Tallest American chestnut tree in North America discovered in Lovell, Maine
Foresters with the Maine Forest Service and the University of Maine have measured what is believed to be the tallest American chestnut, Castanea dentata, tree in North America, exceeding the height of the next-tallest known tree by a full 20 feet.
The 115-foot-tall tree is growing in a reserved forest in Lovell, Maine on land bequeathed to the University of Maine Foundation. The Volk family owned the property for more than 100 years prior to donating it to the foundation. Douglas Volk (1856–1935) was a famous American portrait and landscape painter.
The discovery of this tree is significant, as the species has been ravaged by an invasive blight. It is estimated that there are only a few dozen large surviving trees.
The American Chestnut Foundation (TACF) is a nonprofit conservation organization working to restore the American chestnut species to its native range — the eastern woodlands of the U.S. Using a backcross breeding process, TACF is racing to discover what few remaining native American chestnut trees still exist in an effort to conserve the genetics, and to learn about the soils and forest conditions in which they are growing.
The Maine Chapter of The American Chestnut Foundation has partnered with the Barbara Wheatland Geospatial Analysis Laboratory at the University of Maine to use remote sensing from airplanes to help locate unknown trees.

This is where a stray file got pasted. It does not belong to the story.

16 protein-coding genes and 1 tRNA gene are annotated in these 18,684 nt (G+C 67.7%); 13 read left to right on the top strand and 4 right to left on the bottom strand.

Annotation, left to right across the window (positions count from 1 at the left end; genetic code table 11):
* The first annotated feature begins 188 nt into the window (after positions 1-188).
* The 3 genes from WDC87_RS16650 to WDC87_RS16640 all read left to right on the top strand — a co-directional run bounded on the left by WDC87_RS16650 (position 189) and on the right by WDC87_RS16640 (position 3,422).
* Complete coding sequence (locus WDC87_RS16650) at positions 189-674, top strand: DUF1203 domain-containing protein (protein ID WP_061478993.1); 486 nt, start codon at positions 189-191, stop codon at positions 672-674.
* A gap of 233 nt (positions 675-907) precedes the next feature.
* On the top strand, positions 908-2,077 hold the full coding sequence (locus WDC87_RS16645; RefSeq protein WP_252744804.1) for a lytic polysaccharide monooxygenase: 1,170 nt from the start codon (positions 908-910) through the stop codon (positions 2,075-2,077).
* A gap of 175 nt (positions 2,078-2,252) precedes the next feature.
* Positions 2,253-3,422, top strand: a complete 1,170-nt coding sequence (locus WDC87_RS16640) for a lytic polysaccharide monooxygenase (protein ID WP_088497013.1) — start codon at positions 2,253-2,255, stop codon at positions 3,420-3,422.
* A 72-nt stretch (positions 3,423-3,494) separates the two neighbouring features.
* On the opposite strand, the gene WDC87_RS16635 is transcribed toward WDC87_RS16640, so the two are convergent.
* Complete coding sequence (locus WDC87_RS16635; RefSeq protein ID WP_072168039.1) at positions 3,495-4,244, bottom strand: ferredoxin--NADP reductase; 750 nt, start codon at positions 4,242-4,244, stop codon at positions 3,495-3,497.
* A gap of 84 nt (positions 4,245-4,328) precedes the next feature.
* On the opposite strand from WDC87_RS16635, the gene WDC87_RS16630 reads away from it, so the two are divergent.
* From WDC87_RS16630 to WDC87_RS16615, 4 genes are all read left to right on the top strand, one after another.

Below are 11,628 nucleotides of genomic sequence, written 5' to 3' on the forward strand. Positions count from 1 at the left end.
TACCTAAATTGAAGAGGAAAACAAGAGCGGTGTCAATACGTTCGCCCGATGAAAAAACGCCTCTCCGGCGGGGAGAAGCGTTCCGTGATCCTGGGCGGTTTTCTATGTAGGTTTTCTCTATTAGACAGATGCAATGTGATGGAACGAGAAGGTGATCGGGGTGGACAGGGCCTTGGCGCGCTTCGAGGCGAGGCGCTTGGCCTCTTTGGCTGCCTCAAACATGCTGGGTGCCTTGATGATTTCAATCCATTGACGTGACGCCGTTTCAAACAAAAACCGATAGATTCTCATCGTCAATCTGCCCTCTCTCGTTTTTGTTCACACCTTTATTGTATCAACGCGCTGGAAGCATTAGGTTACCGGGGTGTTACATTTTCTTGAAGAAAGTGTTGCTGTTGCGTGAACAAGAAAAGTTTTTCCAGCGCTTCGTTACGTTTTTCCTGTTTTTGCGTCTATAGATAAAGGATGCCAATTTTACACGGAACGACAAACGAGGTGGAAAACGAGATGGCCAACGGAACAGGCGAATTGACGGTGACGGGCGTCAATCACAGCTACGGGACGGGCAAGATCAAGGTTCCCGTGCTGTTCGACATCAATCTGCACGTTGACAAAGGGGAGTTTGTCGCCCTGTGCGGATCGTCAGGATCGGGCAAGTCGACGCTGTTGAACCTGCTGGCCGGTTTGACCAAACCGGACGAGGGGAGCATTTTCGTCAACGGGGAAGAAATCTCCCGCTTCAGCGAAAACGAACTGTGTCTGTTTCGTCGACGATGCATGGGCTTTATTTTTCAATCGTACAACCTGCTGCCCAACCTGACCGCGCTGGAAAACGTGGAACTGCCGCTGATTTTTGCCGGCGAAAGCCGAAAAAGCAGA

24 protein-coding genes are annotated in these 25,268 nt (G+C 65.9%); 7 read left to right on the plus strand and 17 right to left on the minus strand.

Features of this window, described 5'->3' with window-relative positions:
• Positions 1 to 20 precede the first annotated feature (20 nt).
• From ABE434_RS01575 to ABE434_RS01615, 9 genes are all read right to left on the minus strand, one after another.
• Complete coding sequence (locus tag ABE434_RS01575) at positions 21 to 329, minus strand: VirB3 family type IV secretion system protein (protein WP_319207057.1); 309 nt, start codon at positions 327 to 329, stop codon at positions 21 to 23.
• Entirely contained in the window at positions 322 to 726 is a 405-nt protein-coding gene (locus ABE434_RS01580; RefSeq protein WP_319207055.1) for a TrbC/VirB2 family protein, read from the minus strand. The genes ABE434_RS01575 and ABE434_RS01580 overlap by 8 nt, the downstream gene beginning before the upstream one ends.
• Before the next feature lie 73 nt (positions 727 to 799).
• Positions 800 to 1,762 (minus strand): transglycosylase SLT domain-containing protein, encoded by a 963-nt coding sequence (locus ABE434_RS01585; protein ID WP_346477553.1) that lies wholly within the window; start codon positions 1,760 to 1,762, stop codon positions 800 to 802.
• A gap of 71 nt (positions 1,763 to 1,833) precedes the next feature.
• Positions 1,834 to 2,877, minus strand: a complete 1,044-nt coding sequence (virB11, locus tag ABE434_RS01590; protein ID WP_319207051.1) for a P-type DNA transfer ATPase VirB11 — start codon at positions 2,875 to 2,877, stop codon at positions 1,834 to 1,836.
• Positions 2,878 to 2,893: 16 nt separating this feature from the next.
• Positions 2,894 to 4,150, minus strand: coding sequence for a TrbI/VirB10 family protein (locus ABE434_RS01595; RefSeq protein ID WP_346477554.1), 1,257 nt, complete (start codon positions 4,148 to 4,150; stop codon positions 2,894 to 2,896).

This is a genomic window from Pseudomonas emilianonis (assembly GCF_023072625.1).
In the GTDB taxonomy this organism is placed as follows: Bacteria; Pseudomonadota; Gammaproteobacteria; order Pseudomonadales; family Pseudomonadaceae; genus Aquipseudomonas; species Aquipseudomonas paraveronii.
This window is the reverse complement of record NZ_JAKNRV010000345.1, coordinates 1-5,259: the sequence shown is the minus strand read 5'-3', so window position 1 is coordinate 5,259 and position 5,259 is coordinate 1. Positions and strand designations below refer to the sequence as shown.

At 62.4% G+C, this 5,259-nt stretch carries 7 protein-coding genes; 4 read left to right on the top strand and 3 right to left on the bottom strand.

An official measurement of the tree will take place Dec. 2. Expected to be on hand are TACF President and CEO Lisa Thomson, TACF geneticist Jared Westbrook, UMaine forest scientist Brian Roth, along with representatives from the Maine Forest Service and the University of Maine Foundation.
Once the mighty giants of the eastern forest, American chestnut trees grew up to 100 feet tall and numbered in the billions. From Maine to Georgia, the tree was a vital component of eastern forests, providing abundant food for wildlife and serving as an economic staple for humans.
In the beginning of the 20th century, the fungal pathogen responsible for chestnut blight was accidentally imported into the U.S. from Asia and spread rapidly. By 1950, the fungus had eliminated the American chestnut as a mature forest tree.
In 1983, a committed group of scientists and volunteers decided to do something about this ecological disaster while the species could still be saved. They formed The American Chestnut Foundation and initiated a complex breeding program to transfer genes containing disease resistance from Asian chestnut species to American chestnut. In just 20 years, they began to produce the first generation of trees that are 96 percent American chestnut and contain Asiatic genes for blight resistance.
Now supported by more than 5,000 members and hundreds of volunteers in 23 states, the organization is planting and testing offspring of those trees in an effort to build and improve the breeding population. With the aid of many partner organizations, TACF is leading the restoration of an iconic species once on the brink of extinction.
The American Chestnut Foundation is headquartered in Asheville, North Carolina, with three regional offices located in Charlottesville, Virginia, South Burlington, Vermont, and State College, Pennsylvania. The organization’s research farm in Meadowview, Virginia has more than 50,000 trees planted in various stages of development.